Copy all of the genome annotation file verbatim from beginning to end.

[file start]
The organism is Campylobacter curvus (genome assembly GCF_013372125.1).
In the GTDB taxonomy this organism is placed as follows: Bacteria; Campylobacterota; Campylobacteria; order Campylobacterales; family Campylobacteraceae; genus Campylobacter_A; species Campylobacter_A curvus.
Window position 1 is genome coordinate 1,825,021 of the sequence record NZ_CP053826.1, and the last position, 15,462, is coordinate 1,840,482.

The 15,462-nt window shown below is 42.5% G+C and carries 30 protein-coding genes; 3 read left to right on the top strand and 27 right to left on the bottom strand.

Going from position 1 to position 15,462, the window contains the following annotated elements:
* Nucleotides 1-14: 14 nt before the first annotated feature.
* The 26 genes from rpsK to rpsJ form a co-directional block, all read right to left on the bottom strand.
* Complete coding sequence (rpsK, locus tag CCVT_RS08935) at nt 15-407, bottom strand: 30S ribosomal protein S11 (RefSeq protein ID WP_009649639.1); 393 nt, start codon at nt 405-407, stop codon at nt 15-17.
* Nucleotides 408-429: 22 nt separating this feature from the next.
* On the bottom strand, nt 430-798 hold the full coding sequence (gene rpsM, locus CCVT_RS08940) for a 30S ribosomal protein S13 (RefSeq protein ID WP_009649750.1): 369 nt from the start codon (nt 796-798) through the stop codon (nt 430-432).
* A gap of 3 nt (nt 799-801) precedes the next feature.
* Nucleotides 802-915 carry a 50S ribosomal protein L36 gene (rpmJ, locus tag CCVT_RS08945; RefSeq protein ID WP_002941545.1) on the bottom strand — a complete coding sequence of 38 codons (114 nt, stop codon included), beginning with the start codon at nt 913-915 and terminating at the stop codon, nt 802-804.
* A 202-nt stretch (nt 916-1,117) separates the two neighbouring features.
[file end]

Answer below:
The organism is Campylobacter curvus (genome assembly GCF_013372125.1).
In the GTDB taxonomy this organism is placed as follows: Bacteria; Campylobacterota; Campylobacteria; order Campylobacterales; family Campylobacteraceae; genus Campylobacter_A; species Campylobacter_A curvus.
Window position 1 is genome coordinate 1,825,021 of the sequence record NZ_CP053826.1, and the last position, 15,462, is coordinate 1,840,482.

The 15,462-nt window shown below is 42.5% G+C and carries 30 protein-coding genes; 3 read left to right on the top strand and 27 right to left on the bottom strand.

Going from position 1 to position 15,462, the window contains the following annotated elements:
* Nucleotides 1-14: 14 nt before the first annotated feature.
* The 26 genes from rpsK to rpsJ form a co-directional block, all read right to left on the bottom strand.
* Complete coding sequence (rpsK, locus tag CCVT_RS08935) at nt 15-407, bottom strand: 30S ribosomal protein S11 (RefSeq protein ID WP_009649639.1); 393 nt, start codon at nt 405-407, stop codon at nt 15-17.
* Nucleotides 408-429: 22 nt separating this feature from the next.
* On the bottom strand, nt 430-798 hold the full coding sequence (gene rpsM, locus CCVT_RS08940) for a 30S ribosomal protein S13 (RefSeq protein ID WP_009649750.1): 369 nt from the start codon (nt 796-798) through the stop codon (nt 430-432).
* A gap of 3 nt (nt 799-801) precedes the next feature.
* Nucleotides 802-915 carry a 50S ribosomal protein L36 gene (rpmJ, locus tag CCVT_RS08945; RefSeq protein ID WP_002941545.1) on the bottom strand — a complete coding sequence of 38 codons (114 nt, stop codon included), beginning with the start codon at nt 913-915 and terminating at the stop codon, nt 802-804.
* A 202-nt stretch (nt 916-1,117) separates the two neighbouring features.